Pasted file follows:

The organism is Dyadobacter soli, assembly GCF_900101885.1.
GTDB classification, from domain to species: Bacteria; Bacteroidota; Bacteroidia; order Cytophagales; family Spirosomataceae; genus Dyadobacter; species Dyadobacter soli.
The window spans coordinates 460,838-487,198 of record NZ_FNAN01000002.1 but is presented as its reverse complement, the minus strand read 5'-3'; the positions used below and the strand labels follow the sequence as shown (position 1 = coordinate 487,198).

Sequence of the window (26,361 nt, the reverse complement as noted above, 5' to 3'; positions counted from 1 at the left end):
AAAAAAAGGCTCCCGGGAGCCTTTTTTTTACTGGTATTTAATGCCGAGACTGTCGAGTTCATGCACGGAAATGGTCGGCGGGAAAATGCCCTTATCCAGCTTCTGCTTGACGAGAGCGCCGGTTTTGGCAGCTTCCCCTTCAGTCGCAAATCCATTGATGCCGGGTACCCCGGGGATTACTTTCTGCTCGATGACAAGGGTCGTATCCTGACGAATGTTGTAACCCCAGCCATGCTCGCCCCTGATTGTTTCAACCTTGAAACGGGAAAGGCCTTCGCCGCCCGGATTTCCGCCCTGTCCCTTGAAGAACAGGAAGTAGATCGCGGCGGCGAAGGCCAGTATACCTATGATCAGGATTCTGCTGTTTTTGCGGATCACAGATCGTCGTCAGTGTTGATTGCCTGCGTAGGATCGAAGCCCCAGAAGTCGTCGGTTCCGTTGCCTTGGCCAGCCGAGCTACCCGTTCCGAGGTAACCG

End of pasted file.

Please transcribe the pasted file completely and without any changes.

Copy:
The organism is Dyadobacter soli, assembly GCF_900101885.1.
GTDB classification, from domain to species: Bacteria; Bacteroidota; Bacteroidia; order Cytophagales; family Spirosomataceae; genus Dyadobacter; species Dyadobacter soli.
The window spans coordinates 460,838-487,198 of record NZ_FNAN01000002.1 but is presented as its reverse complement, the minus strand read 5'-3'; the positions used below and the strand labels follow the sequence as shown (position 1 = coordinate 487,198).

Sequence of the window (26,361 nt, the reverse complement as noted above, 5' to 3'; positions counted from 1 at the left end):
AAAAAAAGGCTCCCGGGAGCCTTTTTTTTACTGGTATTTAATGCCGAGACTGTCGAGTTCATGCACGGAAATGGTCGGCGGGAAAATGCCCTTATCCAGCTTCTGCTTGACGAGAGCGCCGGTTTTGGCAGCTTCCCCTTCAGTCGCAAATCCATTGATGCCGGGTACCCCGGGGATTACTTTCTGCTCGATGACAAGGGTCGTATCCTGACGAATGTTGTAACCCCAGCCATGCTCGCCCCTGATTGTTTCAACCTTGAAACGGGAAAGGCCTTCGCCGCCCGGATTTCCGCCCTGTCCCTTGAAGAACAGGAAGTAGATCGCGGCGGCGAAGGCCAGTATACCTATGATCAGGATTCTGCTGTTTTTGCGGATCACAGATCGTCGTCAGTGTTGATTGCCTGCGTAGGATCGAAGCCCCAGAAGTCGTCGGTTCCGTTGCCTTGGCCAGCCGAGCTACCCGTTCCGAGGTAACCG